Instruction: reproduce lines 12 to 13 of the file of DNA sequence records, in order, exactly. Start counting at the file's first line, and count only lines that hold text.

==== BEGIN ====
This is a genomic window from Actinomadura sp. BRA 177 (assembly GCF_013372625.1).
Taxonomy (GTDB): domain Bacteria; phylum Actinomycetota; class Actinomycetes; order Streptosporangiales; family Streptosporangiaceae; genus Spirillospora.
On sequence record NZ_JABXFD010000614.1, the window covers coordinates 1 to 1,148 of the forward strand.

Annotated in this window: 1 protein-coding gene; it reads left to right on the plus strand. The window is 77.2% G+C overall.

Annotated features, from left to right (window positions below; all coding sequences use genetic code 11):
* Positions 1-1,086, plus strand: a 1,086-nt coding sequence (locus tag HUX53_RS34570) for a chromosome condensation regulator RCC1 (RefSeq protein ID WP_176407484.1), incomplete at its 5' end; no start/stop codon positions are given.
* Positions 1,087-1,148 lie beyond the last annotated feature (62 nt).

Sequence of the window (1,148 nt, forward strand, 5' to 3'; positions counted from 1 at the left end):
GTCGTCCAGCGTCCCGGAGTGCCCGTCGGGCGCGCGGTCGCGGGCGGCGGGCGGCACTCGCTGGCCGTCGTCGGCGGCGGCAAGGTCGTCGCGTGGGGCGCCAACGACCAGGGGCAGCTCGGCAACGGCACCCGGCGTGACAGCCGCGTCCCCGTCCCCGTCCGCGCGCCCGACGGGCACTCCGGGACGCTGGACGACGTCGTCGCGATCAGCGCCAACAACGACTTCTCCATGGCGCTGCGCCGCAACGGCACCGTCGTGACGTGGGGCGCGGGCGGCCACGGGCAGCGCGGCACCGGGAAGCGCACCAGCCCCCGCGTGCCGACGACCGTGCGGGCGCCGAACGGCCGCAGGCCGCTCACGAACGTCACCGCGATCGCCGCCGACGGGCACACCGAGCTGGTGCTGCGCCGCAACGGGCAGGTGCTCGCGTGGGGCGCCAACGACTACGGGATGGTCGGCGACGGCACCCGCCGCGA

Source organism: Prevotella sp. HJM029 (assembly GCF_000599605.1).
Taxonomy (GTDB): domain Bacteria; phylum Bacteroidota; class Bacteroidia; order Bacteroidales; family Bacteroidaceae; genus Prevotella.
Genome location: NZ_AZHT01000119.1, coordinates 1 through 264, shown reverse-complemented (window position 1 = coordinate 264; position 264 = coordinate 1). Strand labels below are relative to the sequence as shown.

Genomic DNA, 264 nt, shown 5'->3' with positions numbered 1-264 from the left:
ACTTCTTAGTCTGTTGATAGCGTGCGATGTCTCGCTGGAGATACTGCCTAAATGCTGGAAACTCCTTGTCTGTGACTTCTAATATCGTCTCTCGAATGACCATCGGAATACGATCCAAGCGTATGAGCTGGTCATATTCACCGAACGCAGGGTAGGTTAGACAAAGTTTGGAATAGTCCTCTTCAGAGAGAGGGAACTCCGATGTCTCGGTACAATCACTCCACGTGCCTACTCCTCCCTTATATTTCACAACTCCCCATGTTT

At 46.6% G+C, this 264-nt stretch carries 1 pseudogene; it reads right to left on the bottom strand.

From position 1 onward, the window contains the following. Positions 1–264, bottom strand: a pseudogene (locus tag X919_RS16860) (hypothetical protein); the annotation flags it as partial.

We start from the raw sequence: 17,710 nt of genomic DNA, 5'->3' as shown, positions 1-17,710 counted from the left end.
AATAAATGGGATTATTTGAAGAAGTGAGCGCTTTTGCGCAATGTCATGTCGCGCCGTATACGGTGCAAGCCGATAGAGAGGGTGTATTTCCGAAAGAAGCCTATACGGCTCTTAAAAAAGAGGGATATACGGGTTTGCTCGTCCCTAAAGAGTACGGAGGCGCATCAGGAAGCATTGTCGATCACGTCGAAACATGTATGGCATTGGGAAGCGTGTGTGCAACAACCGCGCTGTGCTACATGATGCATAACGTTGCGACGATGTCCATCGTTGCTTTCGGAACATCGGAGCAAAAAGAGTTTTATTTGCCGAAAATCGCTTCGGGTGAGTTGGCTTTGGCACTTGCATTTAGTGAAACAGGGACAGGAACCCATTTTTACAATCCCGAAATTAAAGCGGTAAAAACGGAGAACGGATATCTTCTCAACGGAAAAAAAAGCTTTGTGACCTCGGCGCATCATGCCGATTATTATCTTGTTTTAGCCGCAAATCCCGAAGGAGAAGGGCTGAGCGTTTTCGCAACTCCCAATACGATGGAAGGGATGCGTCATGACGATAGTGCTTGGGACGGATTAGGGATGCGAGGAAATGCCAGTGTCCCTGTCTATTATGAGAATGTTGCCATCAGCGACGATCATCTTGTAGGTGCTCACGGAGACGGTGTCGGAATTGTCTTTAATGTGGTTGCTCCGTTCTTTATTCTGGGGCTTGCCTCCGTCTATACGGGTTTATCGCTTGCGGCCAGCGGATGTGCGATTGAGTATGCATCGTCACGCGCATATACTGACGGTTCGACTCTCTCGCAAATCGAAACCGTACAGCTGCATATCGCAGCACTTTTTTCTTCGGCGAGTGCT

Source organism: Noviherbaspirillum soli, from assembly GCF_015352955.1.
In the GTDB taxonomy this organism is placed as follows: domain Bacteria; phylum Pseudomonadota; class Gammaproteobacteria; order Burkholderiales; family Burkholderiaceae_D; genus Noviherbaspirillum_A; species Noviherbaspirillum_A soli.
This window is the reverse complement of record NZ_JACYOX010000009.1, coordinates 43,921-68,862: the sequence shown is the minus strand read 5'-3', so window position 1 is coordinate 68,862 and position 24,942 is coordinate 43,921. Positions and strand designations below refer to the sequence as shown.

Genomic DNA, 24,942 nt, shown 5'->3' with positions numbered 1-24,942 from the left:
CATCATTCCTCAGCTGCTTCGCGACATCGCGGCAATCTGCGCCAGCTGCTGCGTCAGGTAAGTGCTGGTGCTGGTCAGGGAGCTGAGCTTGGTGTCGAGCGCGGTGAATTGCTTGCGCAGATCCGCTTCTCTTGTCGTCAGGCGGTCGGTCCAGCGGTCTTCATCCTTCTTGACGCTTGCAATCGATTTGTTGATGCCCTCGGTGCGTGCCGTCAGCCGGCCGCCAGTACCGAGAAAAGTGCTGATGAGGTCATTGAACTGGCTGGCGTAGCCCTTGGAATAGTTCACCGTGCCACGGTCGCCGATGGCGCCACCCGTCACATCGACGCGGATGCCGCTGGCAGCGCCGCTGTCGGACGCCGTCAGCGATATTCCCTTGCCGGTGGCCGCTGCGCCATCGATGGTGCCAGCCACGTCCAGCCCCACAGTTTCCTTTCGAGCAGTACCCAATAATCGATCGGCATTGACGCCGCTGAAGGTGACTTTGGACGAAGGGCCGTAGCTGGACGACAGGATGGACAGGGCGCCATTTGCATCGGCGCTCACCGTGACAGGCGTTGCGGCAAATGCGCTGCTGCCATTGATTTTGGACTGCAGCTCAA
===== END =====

Genome location: NZ_AZHT01000119.1, coordinates 1 through 264, shown reverse-complemented (window position 1 = coordinate 264; position 264 = coordinate 1). Strand labels below are relative to the sequence as shown.

Genomic DNA, 264 nt, shown 5'->3' with positions numbered 1-264 from the left: